Take Control of Your Career
By Pat Criscito, CPRW
for The Boston Globe

Did you know that the half-life of a college degree is three to five years today? William Hine, Ed.D., says, "If you're not retooling or gaining new knowledge, your education is almost obsolete, especially in the sciences, health, and technology. Those who aren't committed to lifelong learning are unlikely to move ahead in their careers."

Companies are demanding "knowledge workers" who can produce new designs and concepts instead of simply following standard operating procedures and producing familiar products. This demands the most up-to-date skills obtained through further education and training. Continuing education is often the key to staying current in a rapidly changing job market. By developing a love for lifelong learning, you can boost your earning power and make your skills more marketable, giving you a competitive edge in today's cutthroat corporate world.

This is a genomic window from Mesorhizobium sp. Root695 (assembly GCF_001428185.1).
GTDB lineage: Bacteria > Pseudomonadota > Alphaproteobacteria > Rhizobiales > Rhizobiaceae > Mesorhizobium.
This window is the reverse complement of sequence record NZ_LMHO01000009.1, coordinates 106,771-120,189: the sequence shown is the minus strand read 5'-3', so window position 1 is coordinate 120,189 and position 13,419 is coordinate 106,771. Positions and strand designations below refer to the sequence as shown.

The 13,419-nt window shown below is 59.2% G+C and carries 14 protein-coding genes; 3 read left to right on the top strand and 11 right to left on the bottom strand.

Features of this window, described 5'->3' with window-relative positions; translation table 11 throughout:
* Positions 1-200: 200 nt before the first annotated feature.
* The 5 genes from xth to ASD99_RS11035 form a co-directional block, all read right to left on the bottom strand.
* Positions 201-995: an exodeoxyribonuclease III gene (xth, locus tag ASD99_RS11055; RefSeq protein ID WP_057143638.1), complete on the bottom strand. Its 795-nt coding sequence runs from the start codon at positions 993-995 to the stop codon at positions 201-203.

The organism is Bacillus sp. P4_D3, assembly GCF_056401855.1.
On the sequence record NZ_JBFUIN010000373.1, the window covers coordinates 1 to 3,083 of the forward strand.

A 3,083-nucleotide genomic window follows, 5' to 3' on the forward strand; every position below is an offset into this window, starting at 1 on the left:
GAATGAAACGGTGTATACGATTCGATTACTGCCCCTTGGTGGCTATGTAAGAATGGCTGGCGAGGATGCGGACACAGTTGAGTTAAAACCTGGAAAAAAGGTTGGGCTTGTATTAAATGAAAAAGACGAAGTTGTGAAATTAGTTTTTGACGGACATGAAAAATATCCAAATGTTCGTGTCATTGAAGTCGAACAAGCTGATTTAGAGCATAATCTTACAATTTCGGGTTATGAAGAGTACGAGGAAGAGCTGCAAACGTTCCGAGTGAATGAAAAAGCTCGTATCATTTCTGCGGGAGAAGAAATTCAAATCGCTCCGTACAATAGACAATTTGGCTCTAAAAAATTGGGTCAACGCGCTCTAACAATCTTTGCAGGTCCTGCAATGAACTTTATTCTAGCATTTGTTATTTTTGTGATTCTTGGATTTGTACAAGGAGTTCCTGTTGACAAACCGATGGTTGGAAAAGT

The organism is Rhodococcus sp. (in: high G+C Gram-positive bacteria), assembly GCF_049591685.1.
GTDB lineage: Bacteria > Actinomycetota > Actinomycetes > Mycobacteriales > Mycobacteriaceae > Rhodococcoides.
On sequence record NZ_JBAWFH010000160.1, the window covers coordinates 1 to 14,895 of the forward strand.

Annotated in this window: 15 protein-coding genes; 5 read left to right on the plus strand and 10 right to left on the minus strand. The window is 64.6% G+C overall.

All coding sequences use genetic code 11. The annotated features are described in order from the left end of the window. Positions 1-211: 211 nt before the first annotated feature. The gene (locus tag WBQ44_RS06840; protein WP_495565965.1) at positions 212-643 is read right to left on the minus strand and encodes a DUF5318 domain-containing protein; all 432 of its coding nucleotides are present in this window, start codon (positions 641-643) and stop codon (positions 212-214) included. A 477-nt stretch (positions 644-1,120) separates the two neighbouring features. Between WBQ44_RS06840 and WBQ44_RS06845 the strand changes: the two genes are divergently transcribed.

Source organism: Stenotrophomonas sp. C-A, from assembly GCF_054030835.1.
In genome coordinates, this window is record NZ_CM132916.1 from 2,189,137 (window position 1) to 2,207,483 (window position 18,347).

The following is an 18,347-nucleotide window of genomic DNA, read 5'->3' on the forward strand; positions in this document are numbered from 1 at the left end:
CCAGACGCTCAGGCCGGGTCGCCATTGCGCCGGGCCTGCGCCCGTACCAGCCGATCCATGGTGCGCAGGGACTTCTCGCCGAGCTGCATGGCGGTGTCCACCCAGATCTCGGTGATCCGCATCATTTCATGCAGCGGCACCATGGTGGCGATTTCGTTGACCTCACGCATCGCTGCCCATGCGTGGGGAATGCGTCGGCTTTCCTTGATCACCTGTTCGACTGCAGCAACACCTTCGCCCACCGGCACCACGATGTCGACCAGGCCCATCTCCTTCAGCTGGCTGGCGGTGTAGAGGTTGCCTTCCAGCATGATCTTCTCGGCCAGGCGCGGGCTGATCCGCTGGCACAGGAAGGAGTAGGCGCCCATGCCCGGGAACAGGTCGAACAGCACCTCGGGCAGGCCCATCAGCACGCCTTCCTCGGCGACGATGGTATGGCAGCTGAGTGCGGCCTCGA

Thanks to technology and innovative college programs, you don't have to sit in a traditional classroom during valuable work hours to continue learning today.

Your options include:

   •  Distance Learning--where the colleges come to you instead of the other way around.

   •  Corporate Universities--$50 billion is spent by employers every year on training programs. Many companies have teamed with colleges and universities to form consortia to offer classes, degrees, and certificate programs.

   •  Nontraditional Education--night classes and adult-centered colleges like the University of Phoenix, Regents Colleges, and Regis University.

Research has shown that 65 percent of all colleges and universities in the United States were offering their courses over the Internet in 1998, and the number will exceed 80 percent by the year 2001.

With this convenience, there is no longer an excuse for not embracing a philosophy of lifelong learning to better meet the needs of a dynamic global workplace.

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